The corn crop in 2011/12 was good in Nigeria as well as in some neighboring corn supplying countries not affected by floods. Prices remained high due largely to the strong demand from the poultry and brewing sectors. The GON tapped supplies held by Nigeria’s Strategic Grain Reserve unit of the country’s Federal Ministry of Agriculture (equivalent of USDA). Stocks were released to stabilize market prices during Nigeria’s flooding. Corn prices had increased 15 percent from $435 per metric ton as of March 2012 to approximately $500 per metric ton for the same period in 2013. Back in September 2008, the GON lifted the import ban on corn, but local poultry producers to date have failed to successfully explore import opportunities to cushion the impact of high domestic corn
prices. Corn is the preferred energy source and accounts for about 60 percent of compound feed.
Feed millers increasingly substitute imported feed wheat for corn utilizing already established import channels for wheat. Potential corn importers fear that Nigeria’s customs may arbitrarily block any corn imports upon arrival at Nigeria’s ports in support of domestic producers.
Overall there is a renewed drive under ATA to increase agricultural production in order to increase food production and generate employment. The GON has indicated that agriculture will now be treated as a business and no longer as a development project with a view to developing strategic partnerships with the private sector to stimulate investments in agriculture. The initiative is designed to give particular attention to fixing the value chains in sectors where Nigeria perceives comparative advantage. The government intends to attain self-sufficiency in rice production by raising the duty on imports and increasing funding for domestic production to more than double production
of paddy rice from 3.4 million metric tons presently to 7.4 million metric tons by 2015.
Exchange Rate: US$1 = 160 Naira
Nigeria’s wheat production
Is expected to drop 20 percent from 100,000 tons in MY2011/2012 to 80,000 tons in MY2012/2013. Local climatic conditions in Nigeria are not suitable for extensive wheat production and the wheat that is produced is grown under irrigation in a few states in northern Nigeria. Nigeria’s northern states of Bornu, Yobe, Jigawa, Kano, Zamfara, Katsina, Adamawa, Sokoto, Kebbi, etc. are wheat growing areas. BH activities are strong in many of these areas and this has created impediments for wheat production and distribution during the year. Farmers there are under pressure and the loss of crops, seeds, income and lack of financial assistance will limit domestic wheat production in MY2013/2014, to 85,000 tons.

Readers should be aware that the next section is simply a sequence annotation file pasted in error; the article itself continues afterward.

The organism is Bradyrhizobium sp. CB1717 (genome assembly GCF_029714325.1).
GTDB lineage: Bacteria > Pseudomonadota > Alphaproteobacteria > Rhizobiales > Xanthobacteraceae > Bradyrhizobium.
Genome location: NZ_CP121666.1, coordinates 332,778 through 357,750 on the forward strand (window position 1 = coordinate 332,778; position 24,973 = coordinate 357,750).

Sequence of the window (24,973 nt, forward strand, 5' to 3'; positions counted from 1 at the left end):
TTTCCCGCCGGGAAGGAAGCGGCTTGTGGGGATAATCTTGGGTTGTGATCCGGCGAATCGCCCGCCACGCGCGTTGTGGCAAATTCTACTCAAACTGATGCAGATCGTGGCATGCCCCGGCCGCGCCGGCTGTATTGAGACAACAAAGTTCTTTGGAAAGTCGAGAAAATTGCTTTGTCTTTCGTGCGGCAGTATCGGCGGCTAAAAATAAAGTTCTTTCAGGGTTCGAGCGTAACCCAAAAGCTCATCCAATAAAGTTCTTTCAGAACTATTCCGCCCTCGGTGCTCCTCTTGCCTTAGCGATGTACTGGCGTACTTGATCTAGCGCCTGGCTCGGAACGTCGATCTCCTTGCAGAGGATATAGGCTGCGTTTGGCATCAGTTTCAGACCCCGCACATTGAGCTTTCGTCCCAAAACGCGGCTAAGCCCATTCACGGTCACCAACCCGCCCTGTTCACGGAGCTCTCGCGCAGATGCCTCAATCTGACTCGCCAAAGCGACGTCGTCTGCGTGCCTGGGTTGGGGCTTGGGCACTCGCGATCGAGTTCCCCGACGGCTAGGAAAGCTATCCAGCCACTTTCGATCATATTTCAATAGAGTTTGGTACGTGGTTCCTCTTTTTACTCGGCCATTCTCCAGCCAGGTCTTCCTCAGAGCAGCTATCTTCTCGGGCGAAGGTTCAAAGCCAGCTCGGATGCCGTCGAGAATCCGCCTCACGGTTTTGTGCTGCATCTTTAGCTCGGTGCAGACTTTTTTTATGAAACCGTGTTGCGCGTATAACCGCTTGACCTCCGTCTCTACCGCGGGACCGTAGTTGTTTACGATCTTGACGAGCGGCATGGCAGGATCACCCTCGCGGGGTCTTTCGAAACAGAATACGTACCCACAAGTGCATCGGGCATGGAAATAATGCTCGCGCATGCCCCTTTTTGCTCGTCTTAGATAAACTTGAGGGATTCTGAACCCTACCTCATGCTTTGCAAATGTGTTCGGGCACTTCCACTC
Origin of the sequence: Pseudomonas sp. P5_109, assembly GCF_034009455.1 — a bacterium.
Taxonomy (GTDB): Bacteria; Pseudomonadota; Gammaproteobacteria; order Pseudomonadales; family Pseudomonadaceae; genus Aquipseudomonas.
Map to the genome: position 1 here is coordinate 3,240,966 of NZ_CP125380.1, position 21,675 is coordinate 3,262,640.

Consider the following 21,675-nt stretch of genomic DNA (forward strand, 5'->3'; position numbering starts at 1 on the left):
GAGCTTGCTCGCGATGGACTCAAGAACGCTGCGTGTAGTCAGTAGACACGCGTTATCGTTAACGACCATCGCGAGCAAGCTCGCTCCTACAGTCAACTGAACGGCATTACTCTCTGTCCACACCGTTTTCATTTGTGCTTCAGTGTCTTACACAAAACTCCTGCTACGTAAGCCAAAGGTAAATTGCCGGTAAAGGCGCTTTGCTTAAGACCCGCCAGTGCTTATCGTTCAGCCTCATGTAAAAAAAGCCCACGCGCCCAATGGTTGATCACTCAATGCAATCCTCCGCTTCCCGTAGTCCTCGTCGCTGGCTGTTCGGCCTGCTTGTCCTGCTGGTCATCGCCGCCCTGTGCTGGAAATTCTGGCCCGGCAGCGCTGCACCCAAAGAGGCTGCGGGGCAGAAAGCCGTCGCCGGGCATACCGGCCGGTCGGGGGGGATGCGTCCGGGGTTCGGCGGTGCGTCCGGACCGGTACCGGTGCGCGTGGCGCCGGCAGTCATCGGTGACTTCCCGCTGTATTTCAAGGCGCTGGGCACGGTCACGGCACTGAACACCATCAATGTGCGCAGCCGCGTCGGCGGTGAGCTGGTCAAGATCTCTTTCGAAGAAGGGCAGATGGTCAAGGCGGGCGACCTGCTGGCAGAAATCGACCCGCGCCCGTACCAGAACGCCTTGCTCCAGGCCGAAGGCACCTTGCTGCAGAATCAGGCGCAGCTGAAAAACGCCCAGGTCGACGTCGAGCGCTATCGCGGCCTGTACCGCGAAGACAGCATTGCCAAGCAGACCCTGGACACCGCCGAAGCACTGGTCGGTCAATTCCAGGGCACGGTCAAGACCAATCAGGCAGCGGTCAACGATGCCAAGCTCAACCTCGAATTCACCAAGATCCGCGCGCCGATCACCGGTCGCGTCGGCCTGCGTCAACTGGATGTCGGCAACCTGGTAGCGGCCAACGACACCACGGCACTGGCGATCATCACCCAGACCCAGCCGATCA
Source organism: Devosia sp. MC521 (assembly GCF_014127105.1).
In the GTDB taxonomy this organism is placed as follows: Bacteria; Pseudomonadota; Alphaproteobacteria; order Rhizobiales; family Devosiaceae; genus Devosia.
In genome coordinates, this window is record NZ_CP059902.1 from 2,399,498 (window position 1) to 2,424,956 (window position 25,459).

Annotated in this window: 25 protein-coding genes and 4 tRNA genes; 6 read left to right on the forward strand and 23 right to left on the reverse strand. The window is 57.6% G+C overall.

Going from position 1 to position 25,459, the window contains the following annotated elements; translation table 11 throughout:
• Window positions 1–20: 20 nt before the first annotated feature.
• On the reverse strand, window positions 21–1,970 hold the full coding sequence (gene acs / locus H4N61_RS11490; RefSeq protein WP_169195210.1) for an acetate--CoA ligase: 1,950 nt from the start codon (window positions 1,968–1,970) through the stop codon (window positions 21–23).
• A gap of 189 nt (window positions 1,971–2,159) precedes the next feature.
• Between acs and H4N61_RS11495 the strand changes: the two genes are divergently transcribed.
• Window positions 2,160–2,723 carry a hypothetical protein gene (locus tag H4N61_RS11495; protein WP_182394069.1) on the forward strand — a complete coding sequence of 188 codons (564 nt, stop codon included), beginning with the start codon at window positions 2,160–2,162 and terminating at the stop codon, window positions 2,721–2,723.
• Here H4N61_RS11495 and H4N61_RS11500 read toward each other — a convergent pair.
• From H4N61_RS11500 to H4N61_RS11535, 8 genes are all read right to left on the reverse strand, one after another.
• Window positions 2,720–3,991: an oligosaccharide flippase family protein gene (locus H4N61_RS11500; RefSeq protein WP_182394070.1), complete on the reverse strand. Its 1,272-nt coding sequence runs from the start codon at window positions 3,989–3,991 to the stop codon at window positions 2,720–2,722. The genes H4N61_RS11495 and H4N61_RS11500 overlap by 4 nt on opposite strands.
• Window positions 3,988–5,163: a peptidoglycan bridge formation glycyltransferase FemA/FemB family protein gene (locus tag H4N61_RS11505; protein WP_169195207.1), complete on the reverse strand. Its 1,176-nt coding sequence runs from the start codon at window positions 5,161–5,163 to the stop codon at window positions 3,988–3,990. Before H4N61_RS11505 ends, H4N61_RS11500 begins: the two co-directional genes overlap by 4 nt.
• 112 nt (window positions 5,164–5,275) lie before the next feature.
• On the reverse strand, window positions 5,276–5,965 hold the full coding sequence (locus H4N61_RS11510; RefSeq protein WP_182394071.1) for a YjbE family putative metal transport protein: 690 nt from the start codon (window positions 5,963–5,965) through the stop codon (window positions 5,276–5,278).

Nigeria’s wheat milling capacity increased in 2012/13 to about 8.0 million tons, up from 6.6 million tons. However, capacity utilization dropped 10 percent to approximately 50 percent in 2012/13 as compared to the previous year. The growth in Nigeria’s wheat imports witnessed during the last few years could not be sustained this year because of the difficulties in moving products to parts of the country affected by the incessant social strife, especially in thenorth.
The increase in FSI consumption (3.8 million tons) for in 2012/2013 is unusual as flooding led to shortfalls of local produced staples and caused demand for wheat – based foods to increase to augment domestic food needs. This is expected to fall back to nearly within normal levels in 2013/2014. The increased levy on imported wheat grains and the other GON policies including the
Cassava inclusion requirement have resulted in rising prices for wheat flour and other flour – based products. Flour millers indicated at the time of this report that market resistance to higher prices is strong and they have not been able to pass on increasing costs to the consumers. Flour Mills of Nigeria (FMN) continues to be the market leader by capacity but other millers, such as Dangote, Honeywell, and BUA, keep increasing market share. Competition among the wheat millers is….